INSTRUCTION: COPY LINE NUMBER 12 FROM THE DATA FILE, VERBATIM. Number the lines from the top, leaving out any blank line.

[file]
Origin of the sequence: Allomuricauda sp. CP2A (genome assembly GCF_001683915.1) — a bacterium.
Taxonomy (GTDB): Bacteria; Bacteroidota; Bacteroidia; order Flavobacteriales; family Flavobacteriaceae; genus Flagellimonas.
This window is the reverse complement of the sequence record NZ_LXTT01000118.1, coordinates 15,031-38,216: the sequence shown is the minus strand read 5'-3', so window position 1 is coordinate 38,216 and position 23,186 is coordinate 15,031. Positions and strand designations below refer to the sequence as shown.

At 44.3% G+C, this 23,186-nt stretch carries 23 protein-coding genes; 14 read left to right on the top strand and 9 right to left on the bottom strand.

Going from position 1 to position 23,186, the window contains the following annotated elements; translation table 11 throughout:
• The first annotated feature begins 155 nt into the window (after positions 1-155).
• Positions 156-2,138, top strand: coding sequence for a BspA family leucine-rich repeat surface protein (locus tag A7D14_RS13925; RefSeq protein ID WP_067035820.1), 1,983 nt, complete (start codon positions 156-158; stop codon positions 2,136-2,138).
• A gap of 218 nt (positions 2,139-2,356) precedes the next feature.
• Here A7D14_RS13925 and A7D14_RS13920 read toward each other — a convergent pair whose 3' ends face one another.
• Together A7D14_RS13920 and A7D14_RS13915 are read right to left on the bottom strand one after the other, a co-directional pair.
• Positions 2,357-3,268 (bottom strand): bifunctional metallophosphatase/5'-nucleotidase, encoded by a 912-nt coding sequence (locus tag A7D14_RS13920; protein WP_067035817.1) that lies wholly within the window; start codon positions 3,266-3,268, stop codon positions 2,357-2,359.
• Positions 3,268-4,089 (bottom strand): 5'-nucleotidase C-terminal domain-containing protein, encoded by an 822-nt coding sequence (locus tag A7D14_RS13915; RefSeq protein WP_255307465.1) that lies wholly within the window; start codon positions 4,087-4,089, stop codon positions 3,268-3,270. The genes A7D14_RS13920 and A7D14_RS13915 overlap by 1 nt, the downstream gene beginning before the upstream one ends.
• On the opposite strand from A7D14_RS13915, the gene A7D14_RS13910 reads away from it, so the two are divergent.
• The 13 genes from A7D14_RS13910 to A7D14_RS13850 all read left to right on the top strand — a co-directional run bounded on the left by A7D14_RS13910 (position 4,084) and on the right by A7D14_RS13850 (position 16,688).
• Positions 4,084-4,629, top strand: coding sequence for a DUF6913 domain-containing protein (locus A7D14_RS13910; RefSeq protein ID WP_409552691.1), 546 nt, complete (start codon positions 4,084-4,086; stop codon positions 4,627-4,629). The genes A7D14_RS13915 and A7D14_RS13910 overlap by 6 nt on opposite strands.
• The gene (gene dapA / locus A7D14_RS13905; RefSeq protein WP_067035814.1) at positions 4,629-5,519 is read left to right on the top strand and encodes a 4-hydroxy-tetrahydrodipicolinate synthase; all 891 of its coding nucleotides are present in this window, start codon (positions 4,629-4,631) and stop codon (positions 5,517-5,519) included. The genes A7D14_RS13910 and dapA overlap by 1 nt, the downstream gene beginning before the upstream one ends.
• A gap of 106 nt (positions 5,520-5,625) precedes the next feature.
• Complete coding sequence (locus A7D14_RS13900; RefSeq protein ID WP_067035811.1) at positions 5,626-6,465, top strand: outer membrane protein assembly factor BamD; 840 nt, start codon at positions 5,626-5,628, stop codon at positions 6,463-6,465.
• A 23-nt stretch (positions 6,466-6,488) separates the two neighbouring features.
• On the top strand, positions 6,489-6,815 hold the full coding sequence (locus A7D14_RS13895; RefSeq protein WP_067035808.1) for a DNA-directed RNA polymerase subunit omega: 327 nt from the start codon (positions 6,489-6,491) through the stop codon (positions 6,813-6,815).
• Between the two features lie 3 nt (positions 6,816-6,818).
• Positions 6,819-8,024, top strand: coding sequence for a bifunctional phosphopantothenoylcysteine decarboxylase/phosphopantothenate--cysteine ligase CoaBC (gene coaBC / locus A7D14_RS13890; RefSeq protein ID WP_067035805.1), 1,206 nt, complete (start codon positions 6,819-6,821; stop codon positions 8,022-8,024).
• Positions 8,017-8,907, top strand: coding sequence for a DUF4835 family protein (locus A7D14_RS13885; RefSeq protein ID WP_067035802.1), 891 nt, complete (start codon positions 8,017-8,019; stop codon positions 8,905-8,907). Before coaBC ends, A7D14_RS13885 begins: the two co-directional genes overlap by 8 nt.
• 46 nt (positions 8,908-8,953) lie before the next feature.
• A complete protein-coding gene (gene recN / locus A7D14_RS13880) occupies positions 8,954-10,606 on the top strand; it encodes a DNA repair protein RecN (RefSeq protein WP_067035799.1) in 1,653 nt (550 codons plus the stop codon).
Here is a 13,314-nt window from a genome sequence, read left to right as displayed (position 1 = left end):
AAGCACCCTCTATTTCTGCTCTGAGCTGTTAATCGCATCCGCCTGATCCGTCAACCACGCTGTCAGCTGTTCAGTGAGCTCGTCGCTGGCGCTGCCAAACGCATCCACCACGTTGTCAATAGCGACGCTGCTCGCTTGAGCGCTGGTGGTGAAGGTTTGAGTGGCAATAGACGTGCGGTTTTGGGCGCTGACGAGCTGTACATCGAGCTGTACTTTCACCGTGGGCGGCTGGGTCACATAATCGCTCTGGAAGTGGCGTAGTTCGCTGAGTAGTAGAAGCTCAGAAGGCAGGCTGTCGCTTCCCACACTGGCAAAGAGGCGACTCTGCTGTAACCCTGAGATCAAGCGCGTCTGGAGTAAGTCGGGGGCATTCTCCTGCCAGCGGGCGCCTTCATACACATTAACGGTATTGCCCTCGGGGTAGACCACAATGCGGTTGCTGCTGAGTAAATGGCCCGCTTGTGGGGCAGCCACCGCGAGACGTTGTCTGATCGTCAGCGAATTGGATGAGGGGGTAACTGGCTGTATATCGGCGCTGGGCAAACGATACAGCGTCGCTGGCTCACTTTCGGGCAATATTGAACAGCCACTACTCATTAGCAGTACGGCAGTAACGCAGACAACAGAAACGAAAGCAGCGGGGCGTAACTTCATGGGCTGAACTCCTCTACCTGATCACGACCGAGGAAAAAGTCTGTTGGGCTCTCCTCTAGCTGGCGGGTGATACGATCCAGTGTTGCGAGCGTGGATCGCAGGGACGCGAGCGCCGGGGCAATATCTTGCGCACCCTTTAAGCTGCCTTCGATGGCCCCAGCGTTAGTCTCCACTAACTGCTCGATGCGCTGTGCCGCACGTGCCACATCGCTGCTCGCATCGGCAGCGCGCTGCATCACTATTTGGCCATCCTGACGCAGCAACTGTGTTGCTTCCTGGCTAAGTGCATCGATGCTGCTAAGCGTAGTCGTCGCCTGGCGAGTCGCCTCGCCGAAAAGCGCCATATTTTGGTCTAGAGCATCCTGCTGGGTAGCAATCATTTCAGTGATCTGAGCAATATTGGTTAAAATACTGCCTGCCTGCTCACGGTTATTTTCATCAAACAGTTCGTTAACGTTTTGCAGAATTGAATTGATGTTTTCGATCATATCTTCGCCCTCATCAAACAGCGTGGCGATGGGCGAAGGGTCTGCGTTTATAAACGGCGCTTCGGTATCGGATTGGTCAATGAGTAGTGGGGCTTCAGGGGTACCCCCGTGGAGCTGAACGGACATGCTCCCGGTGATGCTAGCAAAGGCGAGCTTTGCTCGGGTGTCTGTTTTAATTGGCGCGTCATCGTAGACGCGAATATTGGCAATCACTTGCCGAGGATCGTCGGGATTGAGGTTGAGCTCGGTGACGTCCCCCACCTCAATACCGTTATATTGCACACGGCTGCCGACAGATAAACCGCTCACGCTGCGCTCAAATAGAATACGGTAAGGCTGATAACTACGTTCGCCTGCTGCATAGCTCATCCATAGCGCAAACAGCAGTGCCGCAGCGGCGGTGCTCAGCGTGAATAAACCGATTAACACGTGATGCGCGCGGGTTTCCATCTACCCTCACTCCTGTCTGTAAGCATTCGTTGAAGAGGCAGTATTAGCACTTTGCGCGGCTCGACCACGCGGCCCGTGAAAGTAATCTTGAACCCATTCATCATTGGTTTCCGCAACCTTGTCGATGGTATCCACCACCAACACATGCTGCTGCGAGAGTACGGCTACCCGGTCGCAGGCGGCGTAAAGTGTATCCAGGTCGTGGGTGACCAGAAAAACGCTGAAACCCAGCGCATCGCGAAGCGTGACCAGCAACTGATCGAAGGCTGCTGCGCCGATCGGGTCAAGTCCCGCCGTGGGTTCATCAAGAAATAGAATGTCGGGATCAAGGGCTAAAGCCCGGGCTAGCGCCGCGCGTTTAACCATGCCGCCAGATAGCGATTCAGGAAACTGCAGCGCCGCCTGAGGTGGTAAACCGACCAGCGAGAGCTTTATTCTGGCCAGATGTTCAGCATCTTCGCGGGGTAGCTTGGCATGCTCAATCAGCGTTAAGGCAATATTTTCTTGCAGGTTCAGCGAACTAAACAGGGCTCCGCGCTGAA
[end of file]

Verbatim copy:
• Positions 3,268-4,089 (bottom strand): 5'-nucleotidase C-terminal domain-containing protein, encoded by an 822-nt coding sequence (locus tag A7D14_RS13915; RefSeq protein WP_255307465.1) that lies wholly within the window; start codon positions 4,087-4,089, stop codon positions 3,268-3,270. The genes A7D14_RS13920 and A7D14_RS13915 overlap by 1 nt, the downstream gene beginning before the upstream one ends.